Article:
Introducing the Second Reading of the Intelligence Services Bill, Mr Hurd illustrated the continuing need for the cloak-and- dagger services with 'real-life examples' of their work.
The Bill officially acknowledges the existence of the Security Intelligence Service - SIS or MI6 - and the Government Communications Headquarters, putting both agencies on the same statutory basis as the home secret service MI5.
Spy debates traditionally attract the participation of conspiracists, 'Great-Game' romantics and a hard core of MPs who consistently argue that the security services should be accountable to Parliament. Richard Shepherd, Tory MP for Aldridge Brownhills, said that it was very important to ensure that 'the guardians are watched'.
Though the Bill provides for a committee of MPs and peers to scrutinise the administration, policy and spending of all three agencies, this falls well short of oversight by a Commons select committee. The six members will be appointed by the Prime Minister, bound by the Official Secrets Act and lack power to summon witnesses or call for documents.
Pre-empting the conspiracists, Mr Hurd said that both SIS and GCHQ, the Cheltenham listening post, must remain politically neutral. They did not invent their own requirements for information or act independently without clearance by ministers. 'They do not invent their own adventures.'
No one should doubt the importance of the agencies, he insisted. Today's threats included weapons proliferation, terrorism, serious crime and espionage - other people's spies.
Mr Hurd's examples of the work of our agents - with all names and places deleted - sounded like the matrix for a novel, perhaps one by Nigel West, alias Tory MP Rupert Allason, for whom the debate was a 'must', or even by the Foreign Secretary.
Mr Hurd said that British agents recently provided 'one of our European neighbours' with key intelligence about a major construction project being undertaken in a developing country by one of their national companies. 'Our agencies were able to demonstrate from their intelligence that the proposed facilities were intended for the production of weapons of mass destruction. That government, as a result, were persuaded to frustrate that contract.'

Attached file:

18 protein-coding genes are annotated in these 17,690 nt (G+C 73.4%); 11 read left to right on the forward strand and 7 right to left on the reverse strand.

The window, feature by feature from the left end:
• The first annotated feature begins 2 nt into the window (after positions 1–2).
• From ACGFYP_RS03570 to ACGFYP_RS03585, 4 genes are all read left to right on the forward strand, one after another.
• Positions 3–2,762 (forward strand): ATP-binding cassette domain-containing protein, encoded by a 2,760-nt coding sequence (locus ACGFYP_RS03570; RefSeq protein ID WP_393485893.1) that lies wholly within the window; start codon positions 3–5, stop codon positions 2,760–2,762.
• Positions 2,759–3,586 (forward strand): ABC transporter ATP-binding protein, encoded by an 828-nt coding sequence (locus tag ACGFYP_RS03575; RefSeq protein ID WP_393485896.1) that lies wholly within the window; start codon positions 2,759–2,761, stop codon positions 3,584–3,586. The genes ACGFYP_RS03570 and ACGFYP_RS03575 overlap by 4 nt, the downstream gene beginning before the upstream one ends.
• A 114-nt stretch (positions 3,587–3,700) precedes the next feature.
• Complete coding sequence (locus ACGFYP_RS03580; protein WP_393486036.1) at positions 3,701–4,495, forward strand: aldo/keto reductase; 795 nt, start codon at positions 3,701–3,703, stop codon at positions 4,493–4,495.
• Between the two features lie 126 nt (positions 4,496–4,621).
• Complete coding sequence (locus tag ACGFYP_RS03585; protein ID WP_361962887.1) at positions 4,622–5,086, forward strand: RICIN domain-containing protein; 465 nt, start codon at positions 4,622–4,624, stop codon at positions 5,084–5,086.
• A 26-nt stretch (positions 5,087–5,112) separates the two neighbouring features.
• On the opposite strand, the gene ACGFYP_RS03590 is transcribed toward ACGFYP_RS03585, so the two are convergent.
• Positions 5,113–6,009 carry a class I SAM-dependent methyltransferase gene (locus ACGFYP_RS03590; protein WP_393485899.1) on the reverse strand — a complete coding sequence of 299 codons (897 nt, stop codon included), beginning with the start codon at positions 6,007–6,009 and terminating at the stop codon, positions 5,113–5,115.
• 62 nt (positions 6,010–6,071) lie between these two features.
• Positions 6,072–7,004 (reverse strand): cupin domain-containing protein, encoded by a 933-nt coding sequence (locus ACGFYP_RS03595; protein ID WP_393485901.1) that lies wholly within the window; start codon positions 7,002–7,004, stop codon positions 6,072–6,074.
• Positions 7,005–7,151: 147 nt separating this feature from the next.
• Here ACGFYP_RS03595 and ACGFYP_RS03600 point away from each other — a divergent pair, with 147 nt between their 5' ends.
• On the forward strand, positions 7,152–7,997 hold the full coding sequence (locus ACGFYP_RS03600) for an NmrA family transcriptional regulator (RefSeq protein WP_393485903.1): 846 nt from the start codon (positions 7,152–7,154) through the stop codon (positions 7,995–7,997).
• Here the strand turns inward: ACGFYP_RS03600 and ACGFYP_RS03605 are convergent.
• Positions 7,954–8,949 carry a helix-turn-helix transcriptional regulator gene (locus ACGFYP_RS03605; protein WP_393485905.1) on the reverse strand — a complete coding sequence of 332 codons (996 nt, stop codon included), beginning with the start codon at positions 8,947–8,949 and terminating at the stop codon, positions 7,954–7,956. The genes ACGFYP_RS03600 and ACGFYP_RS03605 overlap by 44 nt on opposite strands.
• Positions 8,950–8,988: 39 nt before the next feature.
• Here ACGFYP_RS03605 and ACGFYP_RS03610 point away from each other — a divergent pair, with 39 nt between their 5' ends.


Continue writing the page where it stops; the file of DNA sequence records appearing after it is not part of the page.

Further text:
At the time of the Gulf war, intelligence agencies gained access to the premises occupied by a known terrorist living under an assumed name in the capital of a developing country. Vital details about his contacts were passed to a western European country he was known to visit.
'As a result, surveillance was mounted on him there, which led directly to saving the life of an ambassador of a key British ally, whom the terrorist and his groups were preparing to assassinate.'
In another example, Mr Hurd said a British law enforcement agency recently asked SIS to monitor a large consignment of drugs from a developing country. 'The service could not rely on the co-operation of their authorities in the country concerned and therefore sent an officer there under an assumed identity.
'Shortly after his arrival, in difficult and at times dangerous circumstances, the officer was able to identify and enlist the support of an employee of the transport organisation which was innocently handling the movement of the consignment. With the employee's help it was monitored to a point outside the country, where it was seized through international action and the substantial gang of traffickers involved was arrested.'
The shadow Foreign Secretary, Jack Cunningham, welcomed the principles of the Bill but said it was weakened quite dramatically by the inadequacy of the scrutiny committee. He also attacked the Government's 'denial of a basic freedom' to GCHQ employees who have been barred from trade union membership for 10 years.
Mr Allason warned of the damaging effect on SIS morale of the first compulsory redundancies in the service's history. 'If we intend to dismantle our armed forces, as we are doing, it is all the more important we should have an effective trip-wire overseas.'
Earlier, MPs gave approval, without a vote, to the introduction of a Private Member's Bill to prohibit the use of eggs taken from aborted human foetuses for fertilisation. The Bill's sponsor, Dame Jill Knight, warned that if the practice was not outlawed, some women would get themselves pregnant and have an abortion for money so that clinics treating infertility could use the eggs. 'It is totally repugnant that an unborn child - a child deliberately prevented from being born at all - should be plundered to facilitate the birth of another,' she said.
Dame Jill, Conservative MP for Edgbaston, said the Bill was not intended to stop research or the use of eggs donated by women. But she declared: 'It must surely be against the most basic of human rights that an unwanted child should be destroyed and used to create a wanted one.'Reuse content